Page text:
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From the front lines

Updated: Mar 18, 2020

By Andrew:

(Note from Ed: Andrew is an officer with the U.S. Public Health Service Commissioned Corps. He recently returned from a 17-day deployment at Lackland Air Force Base in Texas where his mission was to help care for Americans that were quarantined and flown in from Wuhan, as well as a cohort that was on the Diamond Princess cruise from Yokohama. This is his story. I also found it interesting from a leadership perspective, particularly the last part of his post when he got into some nuts and bolts of the deployment. Thank you for your service, Andrew.)

It’s been a week since I’ve been deployed for 17 days and I’m recovering physically, mentally, spiritually and in a better place now. As I reflect back to my time at Lackland, what comes to mind is the hard work and dedication I witnessed from people on the ground who came together to support this mission, doing their best with what they had to help care for the people in quarantine.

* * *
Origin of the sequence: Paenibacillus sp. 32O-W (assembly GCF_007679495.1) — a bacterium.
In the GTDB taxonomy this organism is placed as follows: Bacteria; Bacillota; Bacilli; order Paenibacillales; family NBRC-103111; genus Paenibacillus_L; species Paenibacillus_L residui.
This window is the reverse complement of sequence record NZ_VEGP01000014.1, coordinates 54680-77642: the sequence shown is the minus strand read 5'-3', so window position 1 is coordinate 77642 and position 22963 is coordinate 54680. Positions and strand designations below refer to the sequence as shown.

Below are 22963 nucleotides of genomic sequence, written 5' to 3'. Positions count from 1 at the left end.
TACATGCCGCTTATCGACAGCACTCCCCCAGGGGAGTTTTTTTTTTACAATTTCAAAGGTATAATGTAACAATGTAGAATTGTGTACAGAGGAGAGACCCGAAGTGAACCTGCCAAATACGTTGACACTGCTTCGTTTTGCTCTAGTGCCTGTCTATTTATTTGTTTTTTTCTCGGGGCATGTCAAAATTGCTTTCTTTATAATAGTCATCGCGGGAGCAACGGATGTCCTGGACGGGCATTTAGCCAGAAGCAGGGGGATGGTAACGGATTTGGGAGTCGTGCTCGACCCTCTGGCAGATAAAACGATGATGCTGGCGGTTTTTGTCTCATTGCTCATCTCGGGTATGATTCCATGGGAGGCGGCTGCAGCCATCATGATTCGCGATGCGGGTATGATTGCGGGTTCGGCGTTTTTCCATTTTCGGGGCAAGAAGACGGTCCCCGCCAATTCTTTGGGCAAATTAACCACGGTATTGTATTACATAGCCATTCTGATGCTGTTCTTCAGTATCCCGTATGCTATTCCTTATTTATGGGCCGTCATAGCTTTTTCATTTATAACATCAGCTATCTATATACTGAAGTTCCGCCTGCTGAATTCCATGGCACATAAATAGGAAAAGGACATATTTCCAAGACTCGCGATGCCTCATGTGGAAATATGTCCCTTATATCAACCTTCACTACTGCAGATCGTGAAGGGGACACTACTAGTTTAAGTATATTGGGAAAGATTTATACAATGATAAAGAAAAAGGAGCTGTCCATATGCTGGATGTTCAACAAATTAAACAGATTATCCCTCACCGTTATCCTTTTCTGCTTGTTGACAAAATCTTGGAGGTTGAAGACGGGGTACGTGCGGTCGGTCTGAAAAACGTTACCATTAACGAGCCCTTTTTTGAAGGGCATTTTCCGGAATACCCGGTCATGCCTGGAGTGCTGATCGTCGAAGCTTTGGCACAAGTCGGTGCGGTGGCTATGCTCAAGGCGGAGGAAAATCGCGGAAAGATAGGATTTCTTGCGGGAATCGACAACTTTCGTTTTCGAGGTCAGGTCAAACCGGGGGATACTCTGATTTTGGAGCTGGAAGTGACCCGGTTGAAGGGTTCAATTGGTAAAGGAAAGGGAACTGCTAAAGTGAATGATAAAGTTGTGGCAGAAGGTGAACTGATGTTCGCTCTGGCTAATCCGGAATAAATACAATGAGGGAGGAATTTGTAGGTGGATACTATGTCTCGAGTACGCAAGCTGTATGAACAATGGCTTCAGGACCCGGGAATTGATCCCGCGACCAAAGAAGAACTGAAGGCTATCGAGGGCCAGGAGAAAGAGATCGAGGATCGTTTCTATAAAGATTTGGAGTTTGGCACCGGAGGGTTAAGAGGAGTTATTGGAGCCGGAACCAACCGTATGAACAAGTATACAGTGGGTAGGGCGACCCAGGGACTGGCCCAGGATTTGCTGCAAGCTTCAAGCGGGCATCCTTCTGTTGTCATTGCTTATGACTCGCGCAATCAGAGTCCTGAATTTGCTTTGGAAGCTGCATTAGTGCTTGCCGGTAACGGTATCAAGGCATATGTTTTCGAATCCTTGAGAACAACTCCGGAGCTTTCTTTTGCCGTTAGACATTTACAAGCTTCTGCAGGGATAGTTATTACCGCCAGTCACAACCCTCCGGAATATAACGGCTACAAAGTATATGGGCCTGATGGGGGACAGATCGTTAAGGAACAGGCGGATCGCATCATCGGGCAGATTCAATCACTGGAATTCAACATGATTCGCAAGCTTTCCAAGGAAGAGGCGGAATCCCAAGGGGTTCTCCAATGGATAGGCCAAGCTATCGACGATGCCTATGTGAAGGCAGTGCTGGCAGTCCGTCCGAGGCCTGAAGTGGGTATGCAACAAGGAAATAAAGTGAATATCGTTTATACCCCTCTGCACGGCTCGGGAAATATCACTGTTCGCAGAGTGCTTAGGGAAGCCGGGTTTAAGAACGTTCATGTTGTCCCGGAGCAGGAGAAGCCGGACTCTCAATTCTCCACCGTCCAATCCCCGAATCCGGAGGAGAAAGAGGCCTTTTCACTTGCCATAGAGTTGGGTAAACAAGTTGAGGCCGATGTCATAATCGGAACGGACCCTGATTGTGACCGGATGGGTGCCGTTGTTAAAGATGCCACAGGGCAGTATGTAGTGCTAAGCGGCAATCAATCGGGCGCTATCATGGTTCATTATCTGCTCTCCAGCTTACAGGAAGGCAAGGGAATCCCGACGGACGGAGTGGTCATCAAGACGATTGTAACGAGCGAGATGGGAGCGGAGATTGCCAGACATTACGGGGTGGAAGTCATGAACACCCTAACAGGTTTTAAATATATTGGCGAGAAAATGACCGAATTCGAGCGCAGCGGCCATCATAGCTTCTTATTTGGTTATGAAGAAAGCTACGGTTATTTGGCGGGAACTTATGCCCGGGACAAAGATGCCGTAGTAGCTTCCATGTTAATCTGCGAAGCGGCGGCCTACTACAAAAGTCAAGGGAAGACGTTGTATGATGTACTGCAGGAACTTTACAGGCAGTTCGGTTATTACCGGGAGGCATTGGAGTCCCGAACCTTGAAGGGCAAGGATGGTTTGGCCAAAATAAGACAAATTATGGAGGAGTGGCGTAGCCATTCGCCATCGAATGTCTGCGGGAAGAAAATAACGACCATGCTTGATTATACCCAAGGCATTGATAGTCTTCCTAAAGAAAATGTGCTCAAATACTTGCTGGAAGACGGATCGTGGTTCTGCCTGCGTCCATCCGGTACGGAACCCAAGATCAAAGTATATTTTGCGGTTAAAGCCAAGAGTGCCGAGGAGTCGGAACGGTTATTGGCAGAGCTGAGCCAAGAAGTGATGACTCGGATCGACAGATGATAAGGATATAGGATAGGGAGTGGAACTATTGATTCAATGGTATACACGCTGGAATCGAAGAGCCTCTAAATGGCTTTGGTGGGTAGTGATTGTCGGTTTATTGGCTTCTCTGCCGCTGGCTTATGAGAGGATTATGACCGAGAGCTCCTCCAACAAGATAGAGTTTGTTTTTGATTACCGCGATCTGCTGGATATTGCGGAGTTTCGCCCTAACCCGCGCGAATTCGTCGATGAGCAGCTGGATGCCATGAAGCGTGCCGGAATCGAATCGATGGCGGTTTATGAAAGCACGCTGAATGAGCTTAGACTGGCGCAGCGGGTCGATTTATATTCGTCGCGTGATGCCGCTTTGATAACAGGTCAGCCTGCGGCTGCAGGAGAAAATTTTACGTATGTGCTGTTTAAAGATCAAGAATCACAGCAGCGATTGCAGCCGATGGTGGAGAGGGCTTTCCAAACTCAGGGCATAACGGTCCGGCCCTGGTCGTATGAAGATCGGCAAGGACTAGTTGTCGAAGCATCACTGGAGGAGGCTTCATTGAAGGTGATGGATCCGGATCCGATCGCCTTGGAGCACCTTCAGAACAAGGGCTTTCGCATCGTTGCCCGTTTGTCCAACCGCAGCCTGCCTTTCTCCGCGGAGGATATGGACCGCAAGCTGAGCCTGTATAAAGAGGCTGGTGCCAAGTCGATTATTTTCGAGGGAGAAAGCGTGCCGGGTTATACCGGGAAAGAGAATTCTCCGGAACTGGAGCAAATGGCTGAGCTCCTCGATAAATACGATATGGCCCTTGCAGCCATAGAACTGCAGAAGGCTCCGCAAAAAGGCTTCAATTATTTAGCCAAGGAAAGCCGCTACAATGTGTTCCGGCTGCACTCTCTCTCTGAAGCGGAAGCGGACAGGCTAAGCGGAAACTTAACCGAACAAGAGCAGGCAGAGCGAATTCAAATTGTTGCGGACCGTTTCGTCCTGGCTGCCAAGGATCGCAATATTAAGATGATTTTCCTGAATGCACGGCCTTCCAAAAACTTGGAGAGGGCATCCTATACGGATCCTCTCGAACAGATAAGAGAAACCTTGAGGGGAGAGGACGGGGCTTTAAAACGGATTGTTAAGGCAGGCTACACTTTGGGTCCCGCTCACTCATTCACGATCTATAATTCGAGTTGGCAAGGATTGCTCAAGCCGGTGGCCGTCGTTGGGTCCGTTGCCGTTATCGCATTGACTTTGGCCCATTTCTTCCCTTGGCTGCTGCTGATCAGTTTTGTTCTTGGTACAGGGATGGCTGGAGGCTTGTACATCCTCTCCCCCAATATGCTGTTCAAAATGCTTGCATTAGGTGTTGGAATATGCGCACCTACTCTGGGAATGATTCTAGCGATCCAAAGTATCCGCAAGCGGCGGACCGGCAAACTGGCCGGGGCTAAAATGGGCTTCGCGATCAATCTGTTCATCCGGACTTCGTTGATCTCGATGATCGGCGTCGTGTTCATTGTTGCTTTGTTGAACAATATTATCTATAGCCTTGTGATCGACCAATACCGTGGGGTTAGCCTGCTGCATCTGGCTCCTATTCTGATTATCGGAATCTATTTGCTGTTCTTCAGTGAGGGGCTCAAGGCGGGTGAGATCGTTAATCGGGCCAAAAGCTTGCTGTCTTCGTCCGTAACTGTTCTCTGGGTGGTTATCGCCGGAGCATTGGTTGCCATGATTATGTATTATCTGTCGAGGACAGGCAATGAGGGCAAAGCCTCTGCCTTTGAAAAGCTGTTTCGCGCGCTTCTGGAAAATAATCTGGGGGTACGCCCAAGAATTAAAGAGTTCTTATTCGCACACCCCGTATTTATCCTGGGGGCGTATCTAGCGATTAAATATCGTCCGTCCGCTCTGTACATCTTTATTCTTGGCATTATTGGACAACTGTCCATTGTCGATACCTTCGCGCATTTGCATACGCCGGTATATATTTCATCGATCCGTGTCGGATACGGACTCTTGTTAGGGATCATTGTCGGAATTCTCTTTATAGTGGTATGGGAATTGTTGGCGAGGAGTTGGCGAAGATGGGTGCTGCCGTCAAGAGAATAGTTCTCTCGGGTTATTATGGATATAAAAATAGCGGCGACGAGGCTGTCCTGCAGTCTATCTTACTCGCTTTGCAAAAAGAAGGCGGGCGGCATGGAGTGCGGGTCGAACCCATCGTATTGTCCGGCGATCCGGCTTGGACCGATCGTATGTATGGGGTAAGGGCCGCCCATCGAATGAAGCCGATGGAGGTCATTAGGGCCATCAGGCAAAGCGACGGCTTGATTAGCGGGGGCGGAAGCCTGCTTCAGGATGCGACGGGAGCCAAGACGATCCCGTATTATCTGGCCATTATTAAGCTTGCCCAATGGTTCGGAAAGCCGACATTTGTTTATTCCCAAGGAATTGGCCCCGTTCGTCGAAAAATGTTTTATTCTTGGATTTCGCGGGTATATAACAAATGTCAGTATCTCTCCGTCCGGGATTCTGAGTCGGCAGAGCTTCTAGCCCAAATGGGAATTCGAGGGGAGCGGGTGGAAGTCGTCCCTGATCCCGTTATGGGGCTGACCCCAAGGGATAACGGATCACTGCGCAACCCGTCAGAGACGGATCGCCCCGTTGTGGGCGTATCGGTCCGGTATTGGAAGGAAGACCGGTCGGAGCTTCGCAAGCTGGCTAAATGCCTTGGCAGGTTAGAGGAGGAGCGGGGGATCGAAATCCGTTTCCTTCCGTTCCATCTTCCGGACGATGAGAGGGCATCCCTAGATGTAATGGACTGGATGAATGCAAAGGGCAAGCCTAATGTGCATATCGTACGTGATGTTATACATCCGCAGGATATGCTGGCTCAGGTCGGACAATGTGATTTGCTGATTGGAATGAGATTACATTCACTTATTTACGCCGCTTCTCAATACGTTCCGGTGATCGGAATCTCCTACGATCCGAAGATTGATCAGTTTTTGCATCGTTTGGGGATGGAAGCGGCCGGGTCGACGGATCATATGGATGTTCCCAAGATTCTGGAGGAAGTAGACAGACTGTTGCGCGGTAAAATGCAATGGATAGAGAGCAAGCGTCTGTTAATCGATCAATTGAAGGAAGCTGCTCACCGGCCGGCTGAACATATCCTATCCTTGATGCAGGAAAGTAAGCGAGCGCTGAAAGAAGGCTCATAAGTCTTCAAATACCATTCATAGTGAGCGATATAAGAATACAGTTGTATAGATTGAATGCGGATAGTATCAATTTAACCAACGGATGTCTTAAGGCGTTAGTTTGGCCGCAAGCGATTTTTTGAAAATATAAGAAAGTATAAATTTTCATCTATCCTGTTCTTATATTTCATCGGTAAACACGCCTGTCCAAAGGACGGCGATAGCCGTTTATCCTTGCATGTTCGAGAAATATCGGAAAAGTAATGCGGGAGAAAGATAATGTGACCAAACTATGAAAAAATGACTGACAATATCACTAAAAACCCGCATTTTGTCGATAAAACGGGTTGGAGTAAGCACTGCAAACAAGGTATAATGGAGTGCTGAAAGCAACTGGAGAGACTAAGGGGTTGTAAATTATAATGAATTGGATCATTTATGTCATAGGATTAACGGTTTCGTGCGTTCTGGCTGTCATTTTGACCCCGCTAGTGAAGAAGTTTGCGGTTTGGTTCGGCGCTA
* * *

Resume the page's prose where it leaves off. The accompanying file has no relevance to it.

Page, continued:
So much has changed even in a week in how the coronavirus cases have increased and went from what was thought to be something we could contain through quarantine measures and blocking entry to the U.S. to now being a pandemic and shifting towards trying to increase testing for everyone so we can identify and treat those that are affected. As I reflect on my deployment, I also think about the layers of bureaucracy and how it impedes and sometimes makes it difficult to enact and operationalize policies and guidance that may be best for the people dealing with the virus. Things get lost when authorities make decisions from the 10,000 foot view vs. the view from the ground. Many of the things that are being talked about in the news even today were points many of us were asking and considering three weeks ago. From my time there walking the fence and talking to those in quarantine, what I learned was how much I took the simple things in life for granted and I’ve learned to treasure it so much more. It was the small things I can do every day that I appreciated even more. I received so many small acts of kindness and support from people I just met on this mission and only knew for a few days. They would text or call to check on me and it really made me thankful. I felt love and support from people who were complete strangers before I deployed. I’m not used to being the one on the receiving end of being shown acts of kindness and it felt uncomfortable yet I welcomed it and looked forward to receiving it.    Some of the lessons I learned from this mission: 1. Build trust with your team.  It's important to designate a leader when you are deployed and if one is not assigned, the group must choose one. It's important to have daily communications and provide clear objectives to your team. Morning briefings of the team objectives and what team needs are as important. Address team concerns and follow through on your commitment to team and communicate to team on the why if it's not possible. Have afternoon check-ins and close out meetings so that we are all aligned as a team on what we need to do.   2. Share important information especially in the early stages of the mission. There are multiple agencies and groups all trying to accomplish the mission and by working closely and sharing information that could help different groups, we can all help each other accomplish our specific team as well as the greater team goals. Don’t let personalities and trying to have your team shine or look good get in the way. 3. If possible, don't plan without seeing the site or environment that you are planning for. For example, we needed to draft a protocol for transporting patients to hotels and before we arrived we thought we could just call a taxi to pick them up. Once at the site, I realized there were several access points and logistics of having the patient safely transported were not realistic and I had to adjust the protocol to have someone escort the patient out of the hospital and brought to their destination. I also had to tweak the time it took to transport passengers once I did my first run. I didn't realize it would take an additional 10 minutes to check into front gate, another 15 minutes to call and gain entry into hospital and go up the floor, about 1 hour to wait for hospital to discharge patient. Review protocols and process with CDC and others involved and get input so there are no gaps in handoffs from one team to another and everyone on the team has the same understanding.   4. Plan for the best case and worst case. Plans can change last minute and it's important that your plan is flexible and you have the best plan you want to execute but also the worst case scenario plan and another next best plan. 5. Stay positive and don't let things that happen to you or your team slow you down.  This may be more personal for me but when unexpected things happen to you that may discourage you or keep you from accomplishing what you planned, think of other ways to help the mission.  Remember that we are all part of the team and the success of the mission is a shared accomplishment and we are all here to see that happen.  Don't let your preferences, attitude, or personality differences get in the way of doing what you are entrusted to do to help the larger team succeed. Everyone has a role and with everyone invested and doing what they are asked, the mission will be a success.

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